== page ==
Obviously its a two way street and the entreprenuer asking forinvestment money should have a solid plan for his or her request but maybe because our country is small we’re still looking out for our immediateand provincial families first before we can begin relating to each other purely on idealogical terms. I guess the downsideto our strong traditional cultural ties is that we do not see each other as Papua New Guineans but rather as Sepiks and Highlanders and so on.

But back to the issue of business and especially business funding, angel investing would be a welcome financing option as opposed to going to a bank, (let alone robbing a bank). Minimum wage in PNG has not increased and with housing being at critical levels, there is almost no way an entreprenuer would have any money to put aside for investing in a future business idea. Even an entreprenuer in the village with no rent to pay will not get a foot in the banks’ sliding doors because they have no tangible assets that the bank can recognise.

I’m not saying that angel investing should be shoved down succesful PNG business people’s throats because it is a complicated way to do business and it’s a very hands on type investment but the rewards can be worth it for angel investors. A good example is Janine Alliss of Boost Juice, she got her break from a Geoff  Harris the largest shareholder in Flight Centre (Geoff is worth $452 million). Geoff was walking down a Melbourne shopping centre in 2001 when he noticed a ‘Boost’ store ‘trading its head off’. So recognising an opportunity he got in touch with the founder Janine and offered his assistance. Within a week he handed her a cheque for K780,000 for 26% of the business and joined as a co-director. 240 Boost Juice shops later Geoff sold most of his shares in the company for $13.1 million earlier this year.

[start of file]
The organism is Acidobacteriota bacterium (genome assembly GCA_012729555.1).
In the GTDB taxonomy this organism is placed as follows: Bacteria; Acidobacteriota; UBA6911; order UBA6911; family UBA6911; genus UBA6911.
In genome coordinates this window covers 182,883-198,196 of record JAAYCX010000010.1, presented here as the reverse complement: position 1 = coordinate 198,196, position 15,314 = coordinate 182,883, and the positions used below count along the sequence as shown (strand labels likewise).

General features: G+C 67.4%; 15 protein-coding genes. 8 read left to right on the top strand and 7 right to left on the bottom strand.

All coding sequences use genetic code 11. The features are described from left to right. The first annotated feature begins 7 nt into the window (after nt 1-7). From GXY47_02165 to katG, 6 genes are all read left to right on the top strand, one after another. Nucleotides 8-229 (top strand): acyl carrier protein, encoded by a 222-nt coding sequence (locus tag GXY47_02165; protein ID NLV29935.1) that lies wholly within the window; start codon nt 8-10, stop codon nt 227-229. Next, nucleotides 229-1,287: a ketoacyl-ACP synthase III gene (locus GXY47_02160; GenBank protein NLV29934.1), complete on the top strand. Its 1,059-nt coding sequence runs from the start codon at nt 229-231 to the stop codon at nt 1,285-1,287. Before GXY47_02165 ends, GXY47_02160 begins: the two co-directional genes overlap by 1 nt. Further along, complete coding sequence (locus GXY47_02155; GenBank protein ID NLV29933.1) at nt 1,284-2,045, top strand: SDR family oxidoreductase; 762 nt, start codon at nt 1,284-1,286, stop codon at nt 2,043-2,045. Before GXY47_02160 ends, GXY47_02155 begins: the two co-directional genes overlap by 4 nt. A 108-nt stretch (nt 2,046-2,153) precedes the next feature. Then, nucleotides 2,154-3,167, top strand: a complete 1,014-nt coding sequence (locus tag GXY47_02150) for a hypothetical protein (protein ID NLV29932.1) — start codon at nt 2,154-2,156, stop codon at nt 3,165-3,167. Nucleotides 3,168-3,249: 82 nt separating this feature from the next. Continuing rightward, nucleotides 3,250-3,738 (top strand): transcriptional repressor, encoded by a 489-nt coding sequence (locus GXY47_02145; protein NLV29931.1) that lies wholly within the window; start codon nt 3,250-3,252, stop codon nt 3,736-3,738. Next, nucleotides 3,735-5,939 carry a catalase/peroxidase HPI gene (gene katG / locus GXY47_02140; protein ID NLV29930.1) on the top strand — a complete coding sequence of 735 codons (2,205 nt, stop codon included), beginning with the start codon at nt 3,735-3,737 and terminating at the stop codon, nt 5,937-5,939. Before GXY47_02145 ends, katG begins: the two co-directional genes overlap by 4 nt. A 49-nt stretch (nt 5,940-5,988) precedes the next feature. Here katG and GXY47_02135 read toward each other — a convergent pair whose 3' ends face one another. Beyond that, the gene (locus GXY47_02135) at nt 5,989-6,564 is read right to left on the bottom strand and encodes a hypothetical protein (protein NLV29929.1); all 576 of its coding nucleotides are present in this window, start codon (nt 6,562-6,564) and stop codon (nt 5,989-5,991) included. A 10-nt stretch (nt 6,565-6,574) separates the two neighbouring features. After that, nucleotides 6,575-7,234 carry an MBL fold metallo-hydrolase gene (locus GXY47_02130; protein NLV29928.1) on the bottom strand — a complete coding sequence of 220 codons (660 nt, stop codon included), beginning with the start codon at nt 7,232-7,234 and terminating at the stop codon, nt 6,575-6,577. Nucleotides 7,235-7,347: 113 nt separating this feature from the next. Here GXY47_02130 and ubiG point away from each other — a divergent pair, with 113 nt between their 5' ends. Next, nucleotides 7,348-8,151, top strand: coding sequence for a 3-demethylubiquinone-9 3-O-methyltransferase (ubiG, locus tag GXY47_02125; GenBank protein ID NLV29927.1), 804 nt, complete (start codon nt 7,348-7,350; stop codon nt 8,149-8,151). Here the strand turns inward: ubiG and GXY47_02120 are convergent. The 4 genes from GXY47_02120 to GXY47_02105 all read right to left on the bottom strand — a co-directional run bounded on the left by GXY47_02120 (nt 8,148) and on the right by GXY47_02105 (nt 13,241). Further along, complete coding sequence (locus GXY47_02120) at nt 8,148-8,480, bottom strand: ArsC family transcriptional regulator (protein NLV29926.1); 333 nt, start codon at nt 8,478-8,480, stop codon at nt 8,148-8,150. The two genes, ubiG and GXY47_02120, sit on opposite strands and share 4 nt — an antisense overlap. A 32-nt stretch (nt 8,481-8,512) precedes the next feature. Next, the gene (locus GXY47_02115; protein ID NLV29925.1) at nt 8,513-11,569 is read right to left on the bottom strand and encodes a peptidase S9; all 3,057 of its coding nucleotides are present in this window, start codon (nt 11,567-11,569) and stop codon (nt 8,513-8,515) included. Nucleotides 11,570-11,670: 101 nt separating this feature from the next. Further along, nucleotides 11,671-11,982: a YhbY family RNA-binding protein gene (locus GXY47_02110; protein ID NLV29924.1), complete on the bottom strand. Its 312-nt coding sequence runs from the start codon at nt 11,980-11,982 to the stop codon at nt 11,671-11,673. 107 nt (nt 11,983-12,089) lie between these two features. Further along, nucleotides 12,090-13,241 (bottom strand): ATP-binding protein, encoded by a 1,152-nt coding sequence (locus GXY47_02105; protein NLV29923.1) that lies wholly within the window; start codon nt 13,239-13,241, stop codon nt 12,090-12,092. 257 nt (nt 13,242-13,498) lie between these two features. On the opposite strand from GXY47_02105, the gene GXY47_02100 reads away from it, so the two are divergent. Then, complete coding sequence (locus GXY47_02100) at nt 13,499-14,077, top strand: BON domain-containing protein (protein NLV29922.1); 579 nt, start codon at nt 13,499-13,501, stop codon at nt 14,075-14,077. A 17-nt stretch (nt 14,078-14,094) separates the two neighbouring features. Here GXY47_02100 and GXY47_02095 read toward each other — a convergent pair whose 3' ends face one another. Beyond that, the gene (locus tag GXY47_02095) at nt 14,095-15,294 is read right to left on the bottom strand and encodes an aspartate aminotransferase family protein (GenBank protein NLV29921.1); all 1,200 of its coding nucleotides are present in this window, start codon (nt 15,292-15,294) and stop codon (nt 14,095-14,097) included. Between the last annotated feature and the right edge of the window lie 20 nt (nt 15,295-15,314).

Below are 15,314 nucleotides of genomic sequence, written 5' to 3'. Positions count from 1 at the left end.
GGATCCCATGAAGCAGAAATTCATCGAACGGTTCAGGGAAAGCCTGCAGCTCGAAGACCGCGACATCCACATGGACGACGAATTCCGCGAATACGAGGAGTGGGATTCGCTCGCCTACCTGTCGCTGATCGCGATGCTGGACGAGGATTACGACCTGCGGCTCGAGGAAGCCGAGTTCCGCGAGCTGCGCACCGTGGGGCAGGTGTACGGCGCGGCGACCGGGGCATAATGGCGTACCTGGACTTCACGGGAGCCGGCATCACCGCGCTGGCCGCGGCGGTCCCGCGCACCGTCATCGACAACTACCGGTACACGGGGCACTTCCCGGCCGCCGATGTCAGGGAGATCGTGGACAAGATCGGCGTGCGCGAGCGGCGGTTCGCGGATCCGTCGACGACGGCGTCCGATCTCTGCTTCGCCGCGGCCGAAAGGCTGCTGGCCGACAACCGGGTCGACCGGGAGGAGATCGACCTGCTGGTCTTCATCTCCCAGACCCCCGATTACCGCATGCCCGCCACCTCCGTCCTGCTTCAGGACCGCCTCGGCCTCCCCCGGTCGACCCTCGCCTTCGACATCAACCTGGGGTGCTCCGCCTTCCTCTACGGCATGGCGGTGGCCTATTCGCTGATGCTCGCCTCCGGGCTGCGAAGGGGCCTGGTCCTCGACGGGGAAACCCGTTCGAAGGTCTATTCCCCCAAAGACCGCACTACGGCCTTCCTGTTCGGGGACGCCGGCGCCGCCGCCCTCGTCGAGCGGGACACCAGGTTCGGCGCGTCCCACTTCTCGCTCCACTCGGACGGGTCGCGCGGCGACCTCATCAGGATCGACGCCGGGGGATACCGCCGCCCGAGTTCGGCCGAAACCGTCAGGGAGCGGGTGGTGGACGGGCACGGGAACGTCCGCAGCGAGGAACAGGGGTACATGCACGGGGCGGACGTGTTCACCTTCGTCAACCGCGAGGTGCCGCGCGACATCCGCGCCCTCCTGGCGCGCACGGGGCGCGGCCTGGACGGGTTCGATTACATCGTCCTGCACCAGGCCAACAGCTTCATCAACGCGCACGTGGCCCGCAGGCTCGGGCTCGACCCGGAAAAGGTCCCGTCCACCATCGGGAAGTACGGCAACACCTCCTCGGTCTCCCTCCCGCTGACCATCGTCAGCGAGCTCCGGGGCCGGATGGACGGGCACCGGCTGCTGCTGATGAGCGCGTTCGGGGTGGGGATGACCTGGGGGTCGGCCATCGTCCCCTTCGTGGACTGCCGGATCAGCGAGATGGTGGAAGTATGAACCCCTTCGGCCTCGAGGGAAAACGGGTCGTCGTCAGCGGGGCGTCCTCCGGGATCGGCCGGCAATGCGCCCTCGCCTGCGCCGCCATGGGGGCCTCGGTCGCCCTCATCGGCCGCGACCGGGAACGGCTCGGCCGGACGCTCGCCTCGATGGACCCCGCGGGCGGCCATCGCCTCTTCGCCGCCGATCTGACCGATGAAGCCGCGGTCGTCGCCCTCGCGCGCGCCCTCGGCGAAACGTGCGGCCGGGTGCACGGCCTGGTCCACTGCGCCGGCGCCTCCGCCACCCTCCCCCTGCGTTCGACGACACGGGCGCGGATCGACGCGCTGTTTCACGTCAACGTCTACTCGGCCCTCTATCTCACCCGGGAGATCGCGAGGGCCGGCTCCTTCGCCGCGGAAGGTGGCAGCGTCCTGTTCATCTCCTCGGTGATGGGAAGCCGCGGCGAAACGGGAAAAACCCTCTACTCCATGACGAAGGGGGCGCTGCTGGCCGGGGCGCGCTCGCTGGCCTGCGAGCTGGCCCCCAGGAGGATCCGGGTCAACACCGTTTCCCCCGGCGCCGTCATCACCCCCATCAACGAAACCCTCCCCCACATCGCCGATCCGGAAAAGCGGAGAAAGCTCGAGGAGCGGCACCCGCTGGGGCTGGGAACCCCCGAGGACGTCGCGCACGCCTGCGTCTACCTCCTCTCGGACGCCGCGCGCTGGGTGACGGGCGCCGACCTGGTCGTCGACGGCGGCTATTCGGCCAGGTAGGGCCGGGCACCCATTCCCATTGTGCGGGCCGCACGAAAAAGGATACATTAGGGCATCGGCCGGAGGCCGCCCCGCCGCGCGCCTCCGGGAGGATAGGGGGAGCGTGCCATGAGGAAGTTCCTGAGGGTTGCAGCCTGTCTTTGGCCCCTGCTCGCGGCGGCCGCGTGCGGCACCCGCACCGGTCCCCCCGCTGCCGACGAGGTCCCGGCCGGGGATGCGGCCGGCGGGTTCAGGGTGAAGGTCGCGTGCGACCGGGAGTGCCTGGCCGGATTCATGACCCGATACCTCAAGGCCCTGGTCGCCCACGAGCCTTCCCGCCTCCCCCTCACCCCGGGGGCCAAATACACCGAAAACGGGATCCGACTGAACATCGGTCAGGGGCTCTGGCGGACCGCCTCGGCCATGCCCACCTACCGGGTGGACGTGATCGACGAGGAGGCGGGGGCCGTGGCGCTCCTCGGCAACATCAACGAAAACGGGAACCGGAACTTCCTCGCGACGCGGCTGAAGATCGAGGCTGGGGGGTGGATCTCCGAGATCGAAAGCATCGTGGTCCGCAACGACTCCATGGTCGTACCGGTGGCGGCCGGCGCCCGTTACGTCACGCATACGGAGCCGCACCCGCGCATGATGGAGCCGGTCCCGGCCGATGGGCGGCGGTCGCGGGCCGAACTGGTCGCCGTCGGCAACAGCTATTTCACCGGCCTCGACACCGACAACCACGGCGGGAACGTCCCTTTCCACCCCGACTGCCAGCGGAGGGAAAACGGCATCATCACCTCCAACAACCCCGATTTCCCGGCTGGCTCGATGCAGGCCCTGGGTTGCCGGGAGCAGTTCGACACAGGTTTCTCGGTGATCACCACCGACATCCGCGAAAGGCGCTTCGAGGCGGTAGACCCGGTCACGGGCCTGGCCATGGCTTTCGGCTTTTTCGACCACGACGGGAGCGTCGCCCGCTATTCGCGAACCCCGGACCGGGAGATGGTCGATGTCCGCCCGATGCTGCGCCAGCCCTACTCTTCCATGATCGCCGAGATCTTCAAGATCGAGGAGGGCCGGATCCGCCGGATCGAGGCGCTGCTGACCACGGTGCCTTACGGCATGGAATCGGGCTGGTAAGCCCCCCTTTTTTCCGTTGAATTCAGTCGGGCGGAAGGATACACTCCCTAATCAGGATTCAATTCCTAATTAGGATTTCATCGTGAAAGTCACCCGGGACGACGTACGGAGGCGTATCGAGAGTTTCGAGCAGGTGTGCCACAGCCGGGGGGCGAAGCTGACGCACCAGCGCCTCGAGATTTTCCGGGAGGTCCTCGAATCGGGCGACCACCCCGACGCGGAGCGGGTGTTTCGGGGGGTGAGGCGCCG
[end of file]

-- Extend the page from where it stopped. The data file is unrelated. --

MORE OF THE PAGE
Yes, yes I know what you’re saying…PNG is a different type of market, but it could be done on a smaller scale, because its certainly a case of different horses for different courses. But as an option its a nice way to grow PNG and hopefully the PNG LNG boom will see more of this practice come into play so that our money stays in PNG to grow PNG. Again it’s not everyones’ cup of tea, but hell…weigh up the odds and take a punt.

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3 thoughts on “Where Are The Punting Angels?

  1. I like the idea, just like someone metioned ealier on in sme blog on face book, this concept will trigger conglomerates of businesses and truely PNG’s can really keep the money in PNG…

    May be it is already here, like e e.g: Hagens for the Hagens etc.. but It was good you shed some light on it, with emphasis.

  2. At least someone’s thinking along those lines I am. Been trying to locate PNG angel investors for quite a while and it’s like finding a needle in a haystack from where I am.

  3. and now Peter O’Neill talks about it. Lets see if something will happen soon?

    Source: PNG Village
    Existing successful businesses in the country must help expand local businesses, guide and train new entrants who want to expand and who seek partnership with existing businesses.

    Prime Minister Peter O’Neil challenge more than 50 heads of businesses houses during the Chamber of Commerce 1st Breakfast for 2013, calling on the Chamber of Commerce to take the lead.

    O’Neil said, it is something the government and the private sector should really make an effort on, adding that he would welcome ideas from the Chamber in doing so.

    “We also need the private sector to get itself in order so that we can together build a stronger, fairer and even more united nation”, O’Neil said.

    He said, “We can achieve real economic development and strong social progress if we work together”.

    Meantime the Chamber of Commerce has welcomed the challenge and will take the lead in mentoring upcoming businessman and woman in the country.